Iran Summons Swiss Envoy Over U.S. Drone

NATO's U.S.-led mission in neighboring Afghanistan said the Iranian report could refer to an unarmed U.S. spy drone that went missing recently.

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Iran's Foreign Ministry summoned the Swiss ambassador, who represents U.S. interests in the country, to condemn what it said was a U.S. violation of its airspace, state television reported on Thursday.

Iran's military said on Sunday it had shot down a U.S. reconnaissance drone in eastern Iran. An official in the U.S. said there was no indication the aircraft had been shot down.
NATO's U.S.-led mission in neighboring Afghanistan said the Iranian report could refer to an unarmed U.S. spy drone that went missing recently.

Iranian military officials inspecting what they say is a U.S. drone, Dec. 8, 2011.Credit: Iran TV

"Iran's Foreign Ministry summoned the Swiss ambassador on Thursday and strongly objected to America's violation of the country's airspace with a spy drone - Iran also demanded the American government's explanation and compensatory action," Iranian television said.

Washington has not had a mission in Iran since 1980, when Iranian students stormed its embassy and took 52 Americans hostage for 444 days.

The drone incident comes at a time when Tehran is trying to contain foreign outrage at an attack on the British embassy last week, after London imposed sanctions on Iran's central bank over Iran's disputed nuclear enrichment program.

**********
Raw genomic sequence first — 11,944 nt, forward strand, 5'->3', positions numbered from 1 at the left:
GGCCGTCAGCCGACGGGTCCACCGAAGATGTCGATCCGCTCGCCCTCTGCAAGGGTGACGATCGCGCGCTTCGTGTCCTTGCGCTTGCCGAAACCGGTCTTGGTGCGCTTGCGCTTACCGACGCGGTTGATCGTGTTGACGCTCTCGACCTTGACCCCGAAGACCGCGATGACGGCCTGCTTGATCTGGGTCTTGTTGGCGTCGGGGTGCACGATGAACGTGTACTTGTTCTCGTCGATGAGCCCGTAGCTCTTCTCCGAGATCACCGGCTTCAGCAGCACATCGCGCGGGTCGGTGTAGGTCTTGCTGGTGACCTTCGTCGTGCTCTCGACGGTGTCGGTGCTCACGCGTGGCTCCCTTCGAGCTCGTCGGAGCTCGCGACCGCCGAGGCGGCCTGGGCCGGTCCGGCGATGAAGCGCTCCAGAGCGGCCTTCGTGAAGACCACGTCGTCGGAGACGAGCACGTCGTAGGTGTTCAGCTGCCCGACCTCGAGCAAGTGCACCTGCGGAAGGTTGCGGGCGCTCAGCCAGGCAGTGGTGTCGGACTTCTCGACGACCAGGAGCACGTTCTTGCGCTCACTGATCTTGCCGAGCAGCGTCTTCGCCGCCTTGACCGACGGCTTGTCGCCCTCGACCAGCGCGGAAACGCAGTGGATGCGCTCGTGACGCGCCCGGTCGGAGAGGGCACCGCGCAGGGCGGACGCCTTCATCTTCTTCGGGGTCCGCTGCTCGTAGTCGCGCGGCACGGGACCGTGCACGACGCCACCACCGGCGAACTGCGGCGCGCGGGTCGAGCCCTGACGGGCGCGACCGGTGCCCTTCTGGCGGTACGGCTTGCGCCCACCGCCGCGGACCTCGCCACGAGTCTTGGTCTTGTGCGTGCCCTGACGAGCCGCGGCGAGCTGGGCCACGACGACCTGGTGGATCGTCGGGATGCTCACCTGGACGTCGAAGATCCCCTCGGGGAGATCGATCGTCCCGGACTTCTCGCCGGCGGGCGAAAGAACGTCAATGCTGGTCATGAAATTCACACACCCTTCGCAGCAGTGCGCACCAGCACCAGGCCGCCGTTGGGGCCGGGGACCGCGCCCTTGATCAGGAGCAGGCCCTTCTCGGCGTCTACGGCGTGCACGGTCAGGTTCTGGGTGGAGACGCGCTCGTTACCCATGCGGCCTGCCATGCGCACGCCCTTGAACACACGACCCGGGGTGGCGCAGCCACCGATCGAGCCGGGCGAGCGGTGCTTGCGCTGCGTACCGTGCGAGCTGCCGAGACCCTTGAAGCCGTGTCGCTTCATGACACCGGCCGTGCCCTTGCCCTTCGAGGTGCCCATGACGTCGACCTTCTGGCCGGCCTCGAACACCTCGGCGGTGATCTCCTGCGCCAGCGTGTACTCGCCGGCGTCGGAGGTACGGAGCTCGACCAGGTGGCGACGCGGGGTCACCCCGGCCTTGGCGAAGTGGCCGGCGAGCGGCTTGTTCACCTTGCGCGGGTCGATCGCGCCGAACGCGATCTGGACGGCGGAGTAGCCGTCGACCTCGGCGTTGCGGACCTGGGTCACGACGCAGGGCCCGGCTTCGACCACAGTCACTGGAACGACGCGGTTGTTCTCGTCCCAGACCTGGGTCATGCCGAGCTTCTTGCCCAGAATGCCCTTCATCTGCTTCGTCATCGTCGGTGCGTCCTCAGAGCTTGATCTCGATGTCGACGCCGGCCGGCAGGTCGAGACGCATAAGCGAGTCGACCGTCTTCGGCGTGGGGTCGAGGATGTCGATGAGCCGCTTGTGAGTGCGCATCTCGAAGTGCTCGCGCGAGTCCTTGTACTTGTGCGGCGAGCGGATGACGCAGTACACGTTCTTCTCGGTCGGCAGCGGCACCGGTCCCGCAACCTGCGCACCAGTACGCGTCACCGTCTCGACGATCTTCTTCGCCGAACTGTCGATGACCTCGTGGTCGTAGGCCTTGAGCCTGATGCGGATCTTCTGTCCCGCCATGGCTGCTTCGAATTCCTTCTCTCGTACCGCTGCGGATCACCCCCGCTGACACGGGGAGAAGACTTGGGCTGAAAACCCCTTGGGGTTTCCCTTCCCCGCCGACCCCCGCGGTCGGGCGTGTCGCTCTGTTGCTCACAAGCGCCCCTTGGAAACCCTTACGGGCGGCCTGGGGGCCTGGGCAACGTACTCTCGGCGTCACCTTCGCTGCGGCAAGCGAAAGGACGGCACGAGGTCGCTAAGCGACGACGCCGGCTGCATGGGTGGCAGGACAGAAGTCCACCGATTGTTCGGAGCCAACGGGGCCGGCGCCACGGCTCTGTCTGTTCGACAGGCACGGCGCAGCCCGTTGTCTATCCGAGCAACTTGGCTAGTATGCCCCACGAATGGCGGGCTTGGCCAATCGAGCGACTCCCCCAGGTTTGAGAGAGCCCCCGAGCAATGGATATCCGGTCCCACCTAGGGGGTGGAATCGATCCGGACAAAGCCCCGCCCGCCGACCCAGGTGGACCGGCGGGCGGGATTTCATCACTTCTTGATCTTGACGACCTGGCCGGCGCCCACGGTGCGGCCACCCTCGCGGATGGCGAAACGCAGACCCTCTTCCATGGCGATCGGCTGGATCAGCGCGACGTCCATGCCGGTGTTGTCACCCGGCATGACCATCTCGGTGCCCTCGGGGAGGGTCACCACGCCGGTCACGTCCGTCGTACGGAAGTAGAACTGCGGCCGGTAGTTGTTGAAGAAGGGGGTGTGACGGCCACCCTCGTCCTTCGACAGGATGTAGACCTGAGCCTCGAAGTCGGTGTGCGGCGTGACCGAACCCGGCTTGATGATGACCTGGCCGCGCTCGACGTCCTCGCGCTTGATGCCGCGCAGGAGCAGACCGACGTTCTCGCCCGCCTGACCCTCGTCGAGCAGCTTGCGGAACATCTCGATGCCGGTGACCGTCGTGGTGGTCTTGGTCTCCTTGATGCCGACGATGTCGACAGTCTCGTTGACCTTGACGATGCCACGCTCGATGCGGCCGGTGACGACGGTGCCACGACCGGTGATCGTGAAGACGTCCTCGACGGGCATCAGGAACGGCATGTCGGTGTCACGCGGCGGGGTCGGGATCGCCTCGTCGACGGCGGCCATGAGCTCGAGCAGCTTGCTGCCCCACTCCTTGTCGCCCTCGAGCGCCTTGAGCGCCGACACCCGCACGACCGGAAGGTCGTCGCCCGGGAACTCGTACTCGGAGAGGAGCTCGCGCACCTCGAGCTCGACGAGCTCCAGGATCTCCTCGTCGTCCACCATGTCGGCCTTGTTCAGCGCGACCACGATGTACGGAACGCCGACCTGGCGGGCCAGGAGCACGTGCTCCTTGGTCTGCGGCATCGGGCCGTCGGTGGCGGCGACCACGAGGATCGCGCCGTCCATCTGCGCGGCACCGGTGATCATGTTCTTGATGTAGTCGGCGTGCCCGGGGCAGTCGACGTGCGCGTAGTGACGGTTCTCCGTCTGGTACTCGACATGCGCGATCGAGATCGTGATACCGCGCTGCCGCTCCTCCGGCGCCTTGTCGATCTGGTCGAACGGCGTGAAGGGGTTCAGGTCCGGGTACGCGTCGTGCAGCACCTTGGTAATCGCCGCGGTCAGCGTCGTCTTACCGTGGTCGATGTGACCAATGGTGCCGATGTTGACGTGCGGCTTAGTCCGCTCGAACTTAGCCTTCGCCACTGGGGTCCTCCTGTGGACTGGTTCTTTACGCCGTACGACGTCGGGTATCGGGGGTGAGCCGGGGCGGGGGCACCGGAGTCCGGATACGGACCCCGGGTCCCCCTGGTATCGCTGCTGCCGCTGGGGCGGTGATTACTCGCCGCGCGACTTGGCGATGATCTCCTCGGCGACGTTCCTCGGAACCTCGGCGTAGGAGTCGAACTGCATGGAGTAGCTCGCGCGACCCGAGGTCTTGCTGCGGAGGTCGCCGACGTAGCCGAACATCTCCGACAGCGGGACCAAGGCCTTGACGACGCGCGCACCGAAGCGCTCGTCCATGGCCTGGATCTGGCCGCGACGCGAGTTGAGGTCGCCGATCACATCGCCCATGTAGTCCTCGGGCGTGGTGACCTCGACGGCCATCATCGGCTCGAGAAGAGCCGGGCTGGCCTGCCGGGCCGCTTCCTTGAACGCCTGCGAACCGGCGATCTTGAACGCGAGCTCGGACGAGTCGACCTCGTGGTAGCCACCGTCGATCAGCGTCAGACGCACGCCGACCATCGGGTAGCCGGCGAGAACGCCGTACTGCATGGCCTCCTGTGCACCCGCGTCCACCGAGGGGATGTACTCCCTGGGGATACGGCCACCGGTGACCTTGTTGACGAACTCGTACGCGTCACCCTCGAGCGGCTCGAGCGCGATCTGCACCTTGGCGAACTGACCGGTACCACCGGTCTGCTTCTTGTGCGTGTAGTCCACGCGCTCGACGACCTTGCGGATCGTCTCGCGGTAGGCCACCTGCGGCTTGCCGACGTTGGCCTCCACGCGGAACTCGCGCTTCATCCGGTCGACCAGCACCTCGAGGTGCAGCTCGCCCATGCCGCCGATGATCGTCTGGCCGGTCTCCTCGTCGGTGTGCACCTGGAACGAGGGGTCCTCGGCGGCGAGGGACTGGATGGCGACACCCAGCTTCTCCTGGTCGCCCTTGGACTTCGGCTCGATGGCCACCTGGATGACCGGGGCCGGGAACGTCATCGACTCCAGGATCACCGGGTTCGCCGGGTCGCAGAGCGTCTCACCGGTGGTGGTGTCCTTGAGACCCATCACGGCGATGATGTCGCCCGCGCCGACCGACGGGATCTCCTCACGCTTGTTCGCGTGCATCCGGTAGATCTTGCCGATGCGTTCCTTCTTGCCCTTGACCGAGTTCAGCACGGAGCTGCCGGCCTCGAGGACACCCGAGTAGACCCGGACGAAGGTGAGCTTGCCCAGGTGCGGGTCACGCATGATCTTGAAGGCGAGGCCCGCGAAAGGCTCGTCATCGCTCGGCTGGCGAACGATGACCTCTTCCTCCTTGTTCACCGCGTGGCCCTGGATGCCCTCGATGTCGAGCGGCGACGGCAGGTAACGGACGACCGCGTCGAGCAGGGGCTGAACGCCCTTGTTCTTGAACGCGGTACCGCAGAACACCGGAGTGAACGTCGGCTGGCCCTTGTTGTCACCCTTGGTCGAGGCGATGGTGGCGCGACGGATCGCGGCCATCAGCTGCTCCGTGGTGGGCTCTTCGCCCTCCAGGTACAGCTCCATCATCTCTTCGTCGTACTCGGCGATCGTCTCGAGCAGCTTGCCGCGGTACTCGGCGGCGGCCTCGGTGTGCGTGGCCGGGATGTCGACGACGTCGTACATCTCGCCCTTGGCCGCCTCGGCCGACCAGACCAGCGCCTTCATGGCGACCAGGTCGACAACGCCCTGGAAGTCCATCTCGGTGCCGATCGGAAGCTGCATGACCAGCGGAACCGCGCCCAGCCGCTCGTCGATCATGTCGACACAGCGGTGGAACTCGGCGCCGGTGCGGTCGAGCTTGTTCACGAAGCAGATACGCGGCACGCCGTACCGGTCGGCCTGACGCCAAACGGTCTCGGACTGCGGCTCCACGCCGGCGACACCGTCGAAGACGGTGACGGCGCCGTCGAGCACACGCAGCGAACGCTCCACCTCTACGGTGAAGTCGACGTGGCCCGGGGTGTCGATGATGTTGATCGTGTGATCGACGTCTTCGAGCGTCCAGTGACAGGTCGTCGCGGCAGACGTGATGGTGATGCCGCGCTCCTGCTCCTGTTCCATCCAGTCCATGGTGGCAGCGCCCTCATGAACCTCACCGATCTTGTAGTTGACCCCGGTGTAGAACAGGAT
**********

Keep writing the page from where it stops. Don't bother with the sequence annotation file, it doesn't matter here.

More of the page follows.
Iran's state television showed pictures of the drone with an American flag hanging from it.
"With God's help, we were able to bring down one of America's most advanced planes... with minimal damage," Revolutionary Guards Commander Ali Hajizadeh told state television, standing in front of the drone. Iran has announced several times in the past that it shot down U.S., Israeli or British drones, in incidents that did not provoke high-profile responses.

Tehran is at loggerheads with Washington and its allies over the Islamic state's disputed nuclear program, which the West suspects is aimed at making nuclear weapons.

Iranian officials deny the charge, saying the country wants nuclear technology to generate electricity.

The United States and Israel have not ruled out military action against Iran's nuclear facilities if diplomacy fails to resolve the row. Iran has said it would respond to any strike by attacking Israel and U.S. interests in the Gulf.

In January Iran said it shot down two unmanned Western reconnaissance drones in the Gulf. In July Iran said it had shot down an unmanned U.S. spy plane over the holy city of Qom, near its Fordu nuclear site.



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